Washington’s second unit has been led by forward Mike Scott, who is averaging 12.5 points per game on 69 percent shooting from the field. Scott’s bench-mate Kelly Oubre has been up and down this series, but has helped provide an energetic spark to the team by impacting the game on the defensive end.

Stopping by Truth About It today is Russell Peddle, a maven at numberfire.com specializing in all things analytics (and fantasy hoops). You can find his thoughts on basketball, and poutine, at @rustypedalbike, as well as his work right here.

Teams: Wizards @ Raptors
Time: 7:00 p.m. ET
Venue: Air Canada Centre. Toronto, Ontario
Television: NBS Sports
Radio: WNEW 99.1 FM / WFED 1500 AM
Spread: Raptors favored by 7

1) The Raptors had the best bench unit in the entire NBA during the regular season, which carried over in the first two games. What’s happened since, and how much does this unit miss Fred VanVleet?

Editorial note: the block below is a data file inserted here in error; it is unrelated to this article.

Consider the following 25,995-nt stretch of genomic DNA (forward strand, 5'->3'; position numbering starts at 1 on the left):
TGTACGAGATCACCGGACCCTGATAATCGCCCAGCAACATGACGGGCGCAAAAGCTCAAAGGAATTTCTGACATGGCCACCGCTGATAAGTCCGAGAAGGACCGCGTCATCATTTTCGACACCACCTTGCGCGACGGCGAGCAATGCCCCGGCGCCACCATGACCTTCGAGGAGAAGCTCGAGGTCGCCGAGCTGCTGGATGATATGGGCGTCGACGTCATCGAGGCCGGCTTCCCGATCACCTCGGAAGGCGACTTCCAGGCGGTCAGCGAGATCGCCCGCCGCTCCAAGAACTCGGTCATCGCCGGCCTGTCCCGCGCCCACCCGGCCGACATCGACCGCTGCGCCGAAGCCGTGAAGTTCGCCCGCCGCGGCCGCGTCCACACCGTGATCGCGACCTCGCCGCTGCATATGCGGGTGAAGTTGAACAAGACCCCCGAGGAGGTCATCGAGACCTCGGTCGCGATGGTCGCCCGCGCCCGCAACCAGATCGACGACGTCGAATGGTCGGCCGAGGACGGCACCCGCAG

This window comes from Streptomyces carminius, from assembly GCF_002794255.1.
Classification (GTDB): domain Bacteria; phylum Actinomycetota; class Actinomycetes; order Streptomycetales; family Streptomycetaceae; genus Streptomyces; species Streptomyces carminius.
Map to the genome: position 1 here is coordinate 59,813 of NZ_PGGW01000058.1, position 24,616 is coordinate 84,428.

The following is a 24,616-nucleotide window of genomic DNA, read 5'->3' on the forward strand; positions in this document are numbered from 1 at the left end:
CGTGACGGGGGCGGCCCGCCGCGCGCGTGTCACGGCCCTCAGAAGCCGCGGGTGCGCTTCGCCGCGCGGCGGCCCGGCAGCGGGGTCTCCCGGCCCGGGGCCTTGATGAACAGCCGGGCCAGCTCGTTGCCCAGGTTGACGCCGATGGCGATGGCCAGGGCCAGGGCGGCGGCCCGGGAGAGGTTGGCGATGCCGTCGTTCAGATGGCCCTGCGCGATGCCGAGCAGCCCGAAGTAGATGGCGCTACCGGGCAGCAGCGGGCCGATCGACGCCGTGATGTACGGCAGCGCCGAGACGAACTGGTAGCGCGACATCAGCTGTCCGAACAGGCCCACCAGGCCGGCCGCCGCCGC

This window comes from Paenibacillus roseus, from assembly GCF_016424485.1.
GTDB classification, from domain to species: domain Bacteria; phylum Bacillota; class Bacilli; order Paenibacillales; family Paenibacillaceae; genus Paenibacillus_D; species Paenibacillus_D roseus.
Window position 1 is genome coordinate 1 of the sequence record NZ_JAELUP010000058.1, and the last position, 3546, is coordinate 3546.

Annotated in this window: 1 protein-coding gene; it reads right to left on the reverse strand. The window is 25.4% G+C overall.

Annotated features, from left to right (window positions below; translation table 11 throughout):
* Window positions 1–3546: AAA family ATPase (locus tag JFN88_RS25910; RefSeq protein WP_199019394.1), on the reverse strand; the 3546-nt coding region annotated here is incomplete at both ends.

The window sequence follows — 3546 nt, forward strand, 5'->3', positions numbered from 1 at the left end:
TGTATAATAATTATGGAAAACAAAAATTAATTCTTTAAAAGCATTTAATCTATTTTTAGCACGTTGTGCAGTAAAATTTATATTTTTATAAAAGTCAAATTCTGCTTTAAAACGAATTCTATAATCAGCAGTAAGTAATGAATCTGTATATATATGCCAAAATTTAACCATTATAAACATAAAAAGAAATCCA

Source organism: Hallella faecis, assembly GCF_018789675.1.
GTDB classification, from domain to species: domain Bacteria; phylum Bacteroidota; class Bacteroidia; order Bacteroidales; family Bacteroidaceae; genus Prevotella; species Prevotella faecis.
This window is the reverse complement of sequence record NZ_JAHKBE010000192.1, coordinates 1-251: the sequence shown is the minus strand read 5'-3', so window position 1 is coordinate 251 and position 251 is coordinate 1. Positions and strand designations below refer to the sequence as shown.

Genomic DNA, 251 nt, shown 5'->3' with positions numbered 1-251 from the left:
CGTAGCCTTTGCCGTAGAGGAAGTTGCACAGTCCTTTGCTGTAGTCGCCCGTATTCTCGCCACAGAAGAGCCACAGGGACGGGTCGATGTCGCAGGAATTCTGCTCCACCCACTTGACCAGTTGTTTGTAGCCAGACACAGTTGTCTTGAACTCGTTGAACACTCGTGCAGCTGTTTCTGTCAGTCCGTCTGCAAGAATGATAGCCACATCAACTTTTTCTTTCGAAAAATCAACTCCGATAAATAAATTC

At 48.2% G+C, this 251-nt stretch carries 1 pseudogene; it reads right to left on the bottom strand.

Too much time has been spent with five-man combinations that are not quite working.
The Raptors’ second most-used lineup in this series is one where DeMar DeRozan stays on the floor with four bench guys (Delon Wright, C.J. Miles, Pascal Siakam, Jakob Poeltl) and it has a minus-52.9 net rating in 14 minutes of action. Compare that with the all-bench unit of those same four bench guys with Fred VanVleet from the regular season (net rating of 17.1 in 340 minutes played) and you have your answer.
If FVV can’t get right, Dwane Casey will just have to continue to tinker and find combinations with better chemistry. That same lineup with Lowry instead of DeRozan has a plus-5.5 net rating in 13 minutes of action, for example, and an all-bench unit with Norman Powell in DeRozan’s place has an 8.4 net rating in eight minutes.